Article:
What's worse than a state monopoly?
The case of the port of Hamburg #29
Something happened in Germany this week that is confusing not only at first but also at second glance.
A few days after Xi Jinping consolidated his power at the 20th National Congress of the Chinese Communist Party (CCP), making it clear to the world that no shred of democracy is to be expected in the world's most populous country for the foreseeable future, the German cabinet allowed China's Cosco to buy a stake in a terminal in the country's largest port in a decision pushed through by Chancellor Olaf Scholz.
The approved investment is less than the initially planned 35 per cent stake that the Chinese shipping giant aimed for and does not give Cosco any say in the management or strategic decisions.
It is widely known that economic policy is ultimately power politics for the Chinese state. Therefore, most observers (myself included) cannot understand why a Chinese economic giant can be given access to the port of Hamburg (the third largest in Europe after Rotterdam and Antwerp).
What's more, this isn't just about China.
Infrastructure always belongs in the hands of the state when there is no competition possible. The rails of the railroad system (not rail traffic since there is competition possible) belong to such infrastructure or power lines. Ports also naturally lack competition.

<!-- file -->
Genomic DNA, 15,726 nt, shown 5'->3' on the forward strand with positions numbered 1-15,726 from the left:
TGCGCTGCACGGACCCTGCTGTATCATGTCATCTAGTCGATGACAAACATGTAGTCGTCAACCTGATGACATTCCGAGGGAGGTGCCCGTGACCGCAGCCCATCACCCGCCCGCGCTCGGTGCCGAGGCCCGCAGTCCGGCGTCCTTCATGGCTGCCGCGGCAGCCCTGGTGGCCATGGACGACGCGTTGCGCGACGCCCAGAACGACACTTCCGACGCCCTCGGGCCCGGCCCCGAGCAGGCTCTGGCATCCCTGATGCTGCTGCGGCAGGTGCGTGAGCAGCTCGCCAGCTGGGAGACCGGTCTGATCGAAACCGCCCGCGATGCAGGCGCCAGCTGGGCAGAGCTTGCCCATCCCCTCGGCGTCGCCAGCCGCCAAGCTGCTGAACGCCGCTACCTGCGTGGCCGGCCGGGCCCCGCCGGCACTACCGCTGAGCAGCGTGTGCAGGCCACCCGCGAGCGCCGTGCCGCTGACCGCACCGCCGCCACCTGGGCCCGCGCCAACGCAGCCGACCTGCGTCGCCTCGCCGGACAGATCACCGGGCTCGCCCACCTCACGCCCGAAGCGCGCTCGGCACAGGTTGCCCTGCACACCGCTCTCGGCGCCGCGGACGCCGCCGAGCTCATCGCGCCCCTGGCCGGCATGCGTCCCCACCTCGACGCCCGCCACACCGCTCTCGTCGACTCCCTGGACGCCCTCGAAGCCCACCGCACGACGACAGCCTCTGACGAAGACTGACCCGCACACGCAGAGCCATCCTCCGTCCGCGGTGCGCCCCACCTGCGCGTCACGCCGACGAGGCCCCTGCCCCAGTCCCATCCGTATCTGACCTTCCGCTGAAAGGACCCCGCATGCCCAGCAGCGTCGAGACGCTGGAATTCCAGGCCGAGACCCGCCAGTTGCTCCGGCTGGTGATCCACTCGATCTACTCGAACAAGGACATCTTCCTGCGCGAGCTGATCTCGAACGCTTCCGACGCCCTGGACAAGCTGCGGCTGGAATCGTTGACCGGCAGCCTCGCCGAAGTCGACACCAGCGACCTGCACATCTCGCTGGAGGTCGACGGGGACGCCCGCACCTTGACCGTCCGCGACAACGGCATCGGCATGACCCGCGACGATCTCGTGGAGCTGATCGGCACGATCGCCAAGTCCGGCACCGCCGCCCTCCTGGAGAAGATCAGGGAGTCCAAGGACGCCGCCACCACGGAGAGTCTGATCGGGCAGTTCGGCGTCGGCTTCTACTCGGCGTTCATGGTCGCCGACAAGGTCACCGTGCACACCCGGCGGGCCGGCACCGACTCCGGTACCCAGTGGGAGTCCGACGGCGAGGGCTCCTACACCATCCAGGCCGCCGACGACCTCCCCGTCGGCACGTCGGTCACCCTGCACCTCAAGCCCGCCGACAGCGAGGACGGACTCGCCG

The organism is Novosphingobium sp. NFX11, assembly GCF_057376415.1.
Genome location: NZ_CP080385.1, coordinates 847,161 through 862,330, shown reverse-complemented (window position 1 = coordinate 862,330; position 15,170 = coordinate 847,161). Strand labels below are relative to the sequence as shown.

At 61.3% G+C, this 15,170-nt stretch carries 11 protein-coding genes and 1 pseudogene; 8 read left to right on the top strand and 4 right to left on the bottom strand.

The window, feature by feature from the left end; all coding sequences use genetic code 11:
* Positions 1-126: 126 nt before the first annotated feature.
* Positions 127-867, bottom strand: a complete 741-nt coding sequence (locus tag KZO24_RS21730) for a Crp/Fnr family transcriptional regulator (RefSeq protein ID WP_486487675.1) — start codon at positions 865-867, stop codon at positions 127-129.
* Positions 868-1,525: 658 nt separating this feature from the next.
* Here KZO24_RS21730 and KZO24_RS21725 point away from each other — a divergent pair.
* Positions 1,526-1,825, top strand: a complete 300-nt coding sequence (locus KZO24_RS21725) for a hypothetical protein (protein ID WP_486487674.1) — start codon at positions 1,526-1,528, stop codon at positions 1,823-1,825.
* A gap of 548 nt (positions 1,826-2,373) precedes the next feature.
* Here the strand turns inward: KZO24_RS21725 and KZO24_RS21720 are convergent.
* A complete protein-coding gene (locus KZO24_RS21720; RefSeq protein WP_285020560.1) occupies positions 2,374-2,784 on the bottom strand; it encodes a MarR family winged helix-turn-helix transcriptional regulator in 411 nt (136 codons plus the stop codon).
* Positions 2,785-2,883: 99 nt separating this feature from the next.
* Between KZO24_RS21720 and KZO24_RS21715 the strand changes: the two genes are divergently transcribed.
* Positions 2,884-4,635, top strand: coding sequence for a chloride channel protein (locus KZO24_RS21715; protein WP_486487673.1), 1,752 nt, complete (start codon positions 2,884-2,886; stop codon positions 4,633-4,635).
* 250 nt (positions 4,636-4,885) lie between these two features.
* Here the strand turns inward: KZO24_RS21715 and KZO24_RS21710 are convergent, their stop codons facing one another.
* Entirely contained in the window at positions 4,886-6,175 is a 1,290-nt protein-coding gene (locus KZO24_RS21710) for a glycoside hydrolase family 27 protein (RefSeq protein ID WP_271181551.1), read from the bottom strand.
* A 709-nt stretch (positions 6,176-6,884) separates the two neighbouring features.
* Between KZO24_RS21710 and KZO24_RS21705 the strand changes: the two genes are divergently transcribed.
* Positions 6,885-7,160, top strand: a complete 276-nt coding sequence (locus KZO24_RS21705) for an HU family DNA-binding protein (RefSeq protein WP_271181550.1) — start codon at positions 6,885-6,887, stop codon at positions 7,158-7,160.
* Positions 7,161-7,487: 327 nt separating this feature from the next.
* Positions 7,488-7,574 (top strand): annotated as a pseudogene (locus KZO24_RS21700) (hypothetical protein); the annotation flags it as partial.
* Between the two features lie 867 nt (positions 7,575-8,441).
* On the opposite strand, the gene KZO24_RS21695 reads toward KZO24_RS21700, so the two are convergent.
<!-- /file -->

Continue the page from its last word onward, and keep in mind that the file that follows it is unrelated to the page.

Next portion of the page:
Such natural monopolies do not belong in private hands. At least they have to be closely monitored by state institutions.
Infrastructure owned by the state is still a monopoly, though, but one that (in a democracy) is under the supervision of the people. That's still better than an unchecked private monopoly, where there are hardly any upper price limits.
So there is nothing good to say about a private company becoming a co-owner of a large port like the one in Hamburg. In the case of Cosco, there is even a third negative factor that speaks against a Chinese company joining the Hamburger Hafen und Logistik (of which the majority belongs to the city of Hamburg). This is that Cosco is not mainly a port operator but a shipping company. So Cosco competes with other shipping companies.
What will happen to other shipping companies if one owns parts at a port? What will be the prices and accesses at the port of Hamburg for non-Cosco shipping companies in the future? The answers are easy to guess.
Therefore, today's grown-up politics should take three rules into account:
You don't privatise infrastructure that is a natural monopoly (unless it is controlled very tight).
You don’t give a single company access to vital positions suitable for making life difficult for competitors.
You don't let Chinese companies buy a country's infrastructure.
The German government had better followed these rules.